I can’t say what got me started, but I was rummaging around my attic full of memories of China and came across this image, which I really love. This group of students is getting ready for the Spring Festival holiday – the lunar new year – dateline January, 1988. They’re ready to head back to their homes in the rural counties surrounding the city of Beijing. They are part way through a two year teacher training program offered at the Beijing Foreign Languages Normal College (北京外国语师范学院). In fact it has been so long, I am not sure I have the Chinese name of the institution right, not that it matters, the program has morphed and been absorbed by some enormous university level entity that is part of the Beijing Municipality. I was there as an exchange Chinese student / language teacher in an afterthought of a program connected with University of Massachusetts at Boston. I had been in China for several months and would be heading for my first trip to Hong Kong in several days. At the time this college was far from being a prestigious school and none of these students were particularly looking forward to becoming poorly paid teachers in rural public schools. Of course even a two year teacher training program from a low end college gave these young people considerably more education than the vast majority of Chinese their age. These were exciting times in Beijing 1988 – China was opening up and for these students, the sky was the limit, or so most of them believed. A year and several months later, the excitement and optimism came to an end on June 4, 1989. I have not seen or kept in touch with any of these people. They’re all around 50 now – I wonder how life in China has treated them over the years. For those of you old enough to remember, this is from a scan of a Kodachrome slide shot with a fully manual Nikon FM2.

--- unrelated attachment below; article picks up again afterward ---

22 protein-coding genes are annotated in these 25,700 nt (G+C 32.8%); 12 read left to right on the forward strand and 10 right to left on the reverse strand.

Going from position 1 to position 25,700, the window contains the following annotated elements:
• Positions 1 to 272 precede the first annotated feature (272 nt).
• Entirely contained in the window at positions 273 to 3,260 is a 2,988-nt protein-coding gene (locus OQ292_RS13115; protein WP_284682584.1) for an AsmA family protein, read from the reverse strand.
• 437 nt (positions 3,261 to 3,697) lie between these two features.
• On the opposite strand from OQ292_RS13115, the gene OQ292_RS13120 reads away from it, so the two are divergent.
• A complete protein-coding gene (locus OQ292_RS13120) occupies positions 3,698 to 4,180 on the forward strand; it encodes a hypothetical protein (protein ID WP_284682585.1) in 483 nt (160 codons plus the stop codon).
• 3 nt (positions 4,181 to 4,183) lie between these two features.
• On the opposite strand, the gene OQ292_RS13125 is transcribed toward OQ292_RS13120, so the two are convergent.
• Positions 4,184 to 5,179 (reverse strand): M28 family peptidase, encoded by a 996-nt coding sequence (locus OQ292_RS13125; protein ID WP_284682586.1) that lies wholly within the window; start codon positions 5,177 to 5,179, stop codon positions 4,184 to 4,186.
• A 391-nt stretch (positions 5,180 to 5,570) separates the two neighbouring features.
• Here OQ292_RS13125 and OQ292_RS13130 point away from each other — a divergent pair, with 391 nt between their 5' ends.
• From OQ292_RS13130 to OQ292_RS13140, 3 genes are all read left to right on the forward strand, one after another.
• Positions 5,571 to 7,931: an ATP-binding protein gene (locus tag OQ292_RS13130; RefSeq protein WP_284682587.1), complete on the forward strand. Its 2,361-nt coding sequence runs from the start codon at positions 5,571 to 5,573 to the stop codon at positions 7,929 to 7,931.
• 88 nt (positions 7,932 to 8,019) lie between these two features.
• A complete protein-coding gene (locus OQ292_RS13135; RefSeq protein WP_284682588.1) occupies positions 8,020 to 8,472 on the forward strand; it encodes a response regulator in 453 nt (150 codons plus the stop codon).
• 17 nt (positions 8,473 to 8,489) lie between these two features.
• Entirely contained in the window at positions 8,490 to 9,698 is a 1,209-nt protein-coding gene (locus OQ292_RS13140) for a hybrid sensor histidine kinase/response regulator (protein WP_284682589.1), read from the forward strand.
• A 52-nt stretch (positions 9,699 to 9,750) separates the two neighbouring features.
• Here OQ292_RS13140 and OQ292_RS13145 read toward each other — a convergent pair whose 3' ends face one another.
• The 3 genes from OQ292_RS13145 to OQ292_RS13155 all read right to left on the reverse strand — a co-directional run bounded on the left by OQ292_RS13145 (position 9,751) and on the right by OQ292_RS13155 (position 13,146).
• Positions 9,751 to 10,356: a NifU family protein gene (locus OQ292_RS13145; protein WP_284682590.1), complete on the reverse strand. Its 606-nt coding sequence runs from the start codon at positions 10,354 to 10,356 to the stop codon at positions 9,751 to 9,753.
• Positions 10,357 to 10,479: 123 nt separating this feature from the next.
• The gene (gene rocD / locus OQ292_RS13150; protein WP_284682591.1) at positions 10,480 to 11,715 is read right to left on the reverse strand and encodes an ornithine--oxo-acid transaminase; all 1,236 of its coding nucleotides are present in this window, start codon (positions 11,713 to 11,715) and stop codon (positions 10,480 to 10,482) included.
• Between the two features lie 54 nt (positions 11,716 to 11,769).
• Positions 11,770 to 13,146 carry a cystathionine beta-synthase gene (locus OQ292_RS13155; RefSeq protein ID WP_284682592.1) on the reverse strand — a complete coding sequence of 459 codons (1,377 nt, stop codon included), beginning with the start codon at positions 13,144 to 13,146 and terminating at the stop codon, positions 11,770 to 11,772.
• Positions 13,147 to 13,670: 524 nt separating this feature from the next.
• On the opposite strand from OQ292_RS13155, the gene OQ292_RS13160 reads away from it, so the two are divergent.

A visit to the Rodin Museum in Paris was not on my list of things to do. But I walked by, needed a break from the hot day, there was no line, and in I went. Talk about a voyage of discovery. My exposure to Rodin prior to this visit amounted to The Thinker and in the case of that work, I learned during my museum visit that there are multiple castings and different versions of the statue. I found The Burghers of Calais pictured here awe-inspiring. The work was commissioned by the city of Calais to commemorate the city’s role in an event during the Hundred Years’ War. Rodin’s design was chosen from among several submissions. The final work caused considerable controversy when it was unveiled in 1889 – it was not the larger-than-life heroic allegory the city had had in mind. Instead it is a very engaging study of the six very human burghers who were central characters in the historical event commemorated. Like many of the works in the Paris Rodin Museum, this is a plaster cast of Rodin’s design.